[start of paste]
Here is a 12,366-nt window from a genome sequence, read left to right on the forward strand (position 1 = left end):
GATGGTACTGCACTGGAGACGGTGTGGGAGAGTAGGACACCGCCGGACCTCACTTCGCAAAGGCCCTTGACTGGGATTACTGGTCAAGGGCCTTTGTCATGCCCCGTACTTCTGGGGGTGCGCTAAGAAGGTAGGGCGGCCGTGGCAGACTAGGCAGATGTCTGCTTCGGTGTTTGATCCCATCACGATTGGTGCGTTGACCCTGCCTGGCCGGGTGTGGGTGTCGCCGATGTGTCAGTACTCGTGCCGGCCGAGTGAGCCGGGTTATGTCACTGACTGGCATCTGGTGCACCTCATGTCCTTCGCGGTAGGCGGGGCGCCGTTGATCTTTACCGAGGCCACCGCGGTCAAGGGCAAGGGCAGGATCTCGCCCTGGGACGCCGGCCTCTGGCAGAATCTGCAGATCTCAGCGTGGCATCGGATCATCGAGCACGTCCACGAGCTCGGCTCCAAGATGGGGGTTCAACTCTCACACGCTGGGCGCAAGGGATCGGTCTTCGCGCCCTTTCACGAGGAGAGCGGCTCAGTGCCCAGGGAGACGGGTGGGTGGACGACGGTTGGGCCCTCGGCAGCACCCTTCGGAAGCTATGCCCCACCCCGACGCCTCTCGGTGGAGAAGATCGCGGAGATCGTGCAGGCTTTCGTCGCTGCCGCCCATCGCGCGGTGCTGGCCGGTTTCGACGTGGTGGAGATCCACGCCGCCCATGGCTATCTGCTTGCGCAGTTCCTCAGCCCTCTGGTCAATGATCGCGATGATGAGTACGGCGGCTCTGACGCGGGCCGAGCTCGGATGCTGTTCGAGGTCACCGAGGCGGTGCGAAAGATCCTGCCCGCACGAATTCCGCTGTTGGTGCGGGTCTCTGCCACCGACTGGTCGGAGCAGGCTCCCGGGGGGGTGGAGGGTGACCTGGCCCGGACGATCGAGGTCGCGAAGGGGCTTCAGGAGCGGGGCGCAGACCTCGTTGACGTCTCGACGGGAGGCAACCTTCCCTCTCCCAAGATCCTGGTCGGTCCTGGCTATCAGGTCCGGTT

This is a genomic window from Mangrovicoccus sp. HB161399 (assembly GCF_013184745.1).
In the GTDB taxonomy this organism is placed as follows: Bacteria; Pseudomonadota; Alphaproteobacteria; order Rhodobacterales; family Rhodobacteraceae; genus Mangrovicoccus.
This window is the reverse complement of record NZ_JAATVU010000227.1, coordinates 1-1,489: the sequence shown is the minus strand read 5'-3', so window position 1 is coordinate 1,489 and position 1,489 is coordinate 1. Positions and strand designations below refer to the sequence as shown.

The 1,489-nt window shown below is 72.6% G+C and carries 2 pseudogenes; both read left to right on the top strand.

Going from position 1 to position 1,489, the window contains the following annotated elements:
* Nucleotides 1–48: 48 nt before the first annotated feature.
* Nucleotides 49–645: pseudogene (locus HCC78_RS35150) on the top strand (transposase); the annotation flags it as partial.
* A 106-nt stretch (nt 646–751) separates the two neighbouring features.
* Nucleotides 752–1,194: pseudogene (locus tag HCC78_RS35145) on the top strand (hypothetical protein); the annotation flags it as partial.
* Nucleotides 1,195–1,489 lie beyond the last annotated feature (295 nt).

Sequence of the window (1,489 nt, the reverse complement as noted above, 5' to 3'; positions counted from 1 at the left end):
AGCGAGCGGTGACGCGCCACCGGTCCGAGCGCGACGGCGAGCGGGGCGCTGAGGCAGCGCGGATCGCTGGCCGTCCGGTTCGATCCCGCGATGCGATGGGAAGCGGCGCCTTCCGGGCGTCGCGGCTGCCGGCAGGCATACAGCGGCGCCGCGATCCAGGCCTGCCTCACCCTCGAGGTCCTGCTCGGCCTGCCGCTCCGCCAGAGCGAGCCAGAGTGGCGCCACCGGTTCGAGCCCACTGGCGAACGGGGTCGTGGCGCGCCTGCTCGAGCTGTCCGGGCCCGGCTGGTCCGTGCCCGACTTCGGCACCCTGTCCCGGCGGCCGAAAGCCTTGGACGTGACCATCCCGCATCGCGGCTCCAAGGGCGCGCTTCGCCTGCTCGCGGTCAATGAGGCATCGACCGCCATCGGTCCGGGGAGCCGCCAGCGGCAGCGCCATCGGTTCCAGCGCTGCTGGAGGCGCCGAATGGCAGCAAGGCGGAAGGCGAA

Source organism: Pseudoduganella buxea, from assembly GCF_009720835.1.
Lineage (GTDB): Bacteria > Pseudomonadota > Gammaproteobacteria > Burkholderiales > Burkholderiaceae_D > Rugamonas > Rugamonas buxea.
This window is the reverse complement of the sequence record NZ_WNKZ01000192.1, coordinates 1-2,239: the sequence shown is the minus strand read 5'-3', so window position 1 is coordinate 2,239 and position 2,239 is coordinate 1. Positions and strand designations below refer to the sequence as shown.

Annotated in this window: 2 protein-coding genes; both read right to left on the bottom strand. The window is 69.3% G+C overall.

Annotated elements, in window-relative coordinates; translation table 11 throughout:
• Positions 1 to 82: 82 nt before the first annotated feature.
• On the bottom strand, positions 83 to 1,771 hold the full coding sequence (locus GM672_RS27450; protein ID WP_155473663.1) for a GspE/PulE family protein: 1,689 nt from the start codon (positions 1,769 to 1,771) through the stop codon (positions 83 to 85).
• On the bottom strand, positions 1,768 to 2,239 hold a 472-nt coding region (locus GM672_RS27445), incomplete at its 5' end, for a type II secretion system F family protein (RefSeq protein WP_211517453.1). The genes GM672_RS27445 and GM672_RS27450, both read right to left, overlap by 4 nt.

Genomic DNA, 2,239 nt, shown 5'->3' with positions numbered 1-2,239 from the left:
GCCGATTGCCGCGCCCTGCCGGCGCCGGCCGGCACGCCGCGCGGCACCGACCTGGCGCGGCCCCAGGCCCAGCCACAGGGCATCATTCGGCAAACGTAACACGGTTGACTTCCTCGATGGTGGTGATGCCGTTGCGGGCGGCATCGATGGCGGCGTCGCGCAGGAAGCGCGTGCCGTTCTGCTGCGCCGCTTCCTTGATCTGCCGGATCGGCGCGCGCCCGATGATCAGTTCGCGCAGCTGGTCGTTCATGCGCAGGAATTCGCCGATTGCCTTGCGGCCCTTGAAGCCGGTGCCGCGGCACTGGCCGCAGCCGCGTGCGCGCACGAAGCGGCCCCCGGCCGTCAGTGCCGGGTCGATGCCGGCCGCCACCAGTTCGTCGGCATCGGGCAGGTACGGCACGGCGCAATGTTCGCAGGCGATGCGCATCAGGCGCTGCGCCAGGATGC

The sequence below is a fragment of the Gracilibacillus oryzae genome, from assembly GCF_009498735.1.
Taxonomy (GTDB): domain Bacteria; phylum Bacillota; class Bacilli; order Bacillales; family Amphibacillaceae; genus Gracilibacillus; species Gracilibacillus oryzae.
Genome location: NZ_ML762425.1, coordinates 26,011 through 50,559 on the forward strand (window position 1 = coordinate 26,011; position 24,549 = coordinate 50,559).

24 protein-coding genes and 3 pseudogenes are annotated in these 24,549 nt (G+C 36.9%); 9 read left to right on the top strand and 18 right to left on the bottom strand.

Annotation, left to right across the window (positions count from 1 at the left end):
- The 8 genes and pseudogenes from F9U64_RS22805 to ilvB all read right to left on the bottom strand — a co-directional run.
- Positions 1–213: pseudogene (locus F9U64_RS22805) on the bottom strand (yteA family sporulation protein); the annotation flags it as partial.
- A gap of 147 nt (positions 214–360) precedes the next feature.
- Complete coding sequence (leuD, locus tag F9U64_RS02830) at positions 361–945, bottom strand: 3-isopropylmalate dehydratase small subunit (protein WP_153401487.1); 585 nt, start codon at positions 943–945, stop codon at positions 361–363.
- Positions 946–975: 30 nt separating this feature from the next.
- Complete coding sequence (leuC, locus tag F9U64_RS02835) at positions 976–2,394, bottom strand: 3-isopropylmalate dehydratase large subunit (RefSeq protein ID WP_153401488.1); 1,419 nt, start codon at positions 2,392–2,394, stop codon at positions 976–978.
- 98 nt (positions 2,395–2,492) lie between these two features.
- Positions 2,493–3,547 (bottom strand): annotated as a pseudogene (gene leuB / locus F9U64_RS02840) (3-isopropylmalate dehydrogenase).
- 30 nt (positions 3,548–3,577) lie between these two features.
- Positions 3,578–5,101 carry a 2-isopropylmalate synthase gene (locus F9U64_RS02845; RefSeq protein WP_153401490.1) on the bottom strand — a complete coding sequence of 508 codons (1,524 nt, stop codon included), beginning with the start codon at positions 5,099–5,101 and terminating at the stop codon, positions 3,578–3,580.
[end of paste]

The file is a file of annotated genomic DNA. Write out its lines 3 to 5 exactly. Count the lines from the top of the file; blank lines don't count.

This is a genomic window from Mangrovicoccus sp. HB161399 (assembly GCF_013184745.1).
In the GTDB taxonomy this organism is placed as follows: Bacteria; Pseudomonadota; Alphaproteobacteria; order Rhodobacterales; family Rhodobacteraceae; genus Mangrovicoccus.
This window is the reverse complement of record NZ_JAATVU010000227.1, coordinates 1-1,489: the sequence shown is the minus strand read 5'-3', so window position 1 is coordinate 1,489 and position 1,489 is coordinate 1. Positions and strand designations below refer to the sequence as shown.